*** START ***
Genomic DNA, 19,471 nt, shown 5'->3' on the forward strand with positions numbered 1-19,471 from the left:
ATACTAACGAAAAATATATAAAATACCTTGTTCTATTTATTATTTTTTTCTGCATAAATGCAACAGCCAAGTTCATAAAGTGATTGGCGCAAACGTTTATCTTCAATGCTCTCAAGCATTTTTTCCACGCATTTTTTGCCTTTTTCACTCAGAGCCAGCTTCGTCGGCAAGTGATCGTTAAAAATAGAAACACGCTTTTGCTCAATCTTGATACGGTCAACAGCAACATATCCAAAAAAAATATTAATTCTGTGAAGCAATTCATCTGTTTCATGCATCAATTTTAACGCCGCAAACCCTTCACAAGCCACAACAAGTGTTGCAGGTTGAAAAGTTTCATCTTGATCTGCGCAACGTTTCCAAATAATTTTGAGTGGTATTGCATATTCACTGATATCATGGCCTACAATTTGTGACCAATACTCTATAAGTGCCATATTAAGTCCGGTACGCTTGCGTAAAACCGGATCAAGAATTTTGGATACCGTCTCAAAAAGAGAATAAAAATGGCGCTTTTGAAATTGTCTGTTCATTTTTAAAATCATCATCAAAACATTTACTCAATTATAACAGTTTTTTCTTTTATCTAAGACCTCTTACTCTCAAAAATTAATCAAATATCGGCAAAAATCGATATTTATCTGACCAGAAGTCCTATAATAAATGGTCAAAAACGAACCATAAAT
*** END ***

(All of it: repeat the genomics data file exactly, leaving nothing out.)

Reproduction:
Genomic DNA, 19,471 nt, shown 5'->3' on the forward strand with positions numbered 1-19,471 from the left:
ATACTAACGAAAAATATATAAAATACCTTGTTCTATTTATTATTTTTTTCTGCATAAATGCAACAGCCAAGTTCATAAAGTGATTGGCGCAAACGTTTATCTTCAATGCTCTCAAGCATTTTTTCCACGCATTTTTTGCCTTTTTCACTCAGAGCCAGCTTCGTCGGCAAGTGATCGTTAAAAATAGAAACACGCTTTTGCTCAATCTTGATACGGTCAACAGCAACATATCCAAAAAAAATATTAATTCTGTGAAGCAATTCATCTGTTTCATGCATCAATTTTAACGCCGCAAACCCTTCACAAGCCACAACAAGTGTTGCAGGTTGAAAAGTTTCATCTTGATCTGCGCAACGTTTCCAAATAATTTTGAGTGGTATTGCATATTCACTGATATCATGGCCTACAATTTGTGACCAATACTCTATAAGTGCCATATTAAGTCCGGTACGCTTGCGTAAAACCGGATCAAGAATTTTGGATACCGTCTCAAAAAGAGAATAAAAATGGCGCTTTTGAAATTGTCTGTTCATTTTTAAAATCATCATCAAAACATTTACTCAATTATAACAGTTTTTTCTTTTATCTAAGACCTCTTACTCTCAAAAATTAATCAAATATCGGCAAAAATCGATATTTATCTGACCAGAAGTCCTATAATAAATGGTCAAAAACGAACCATAAAT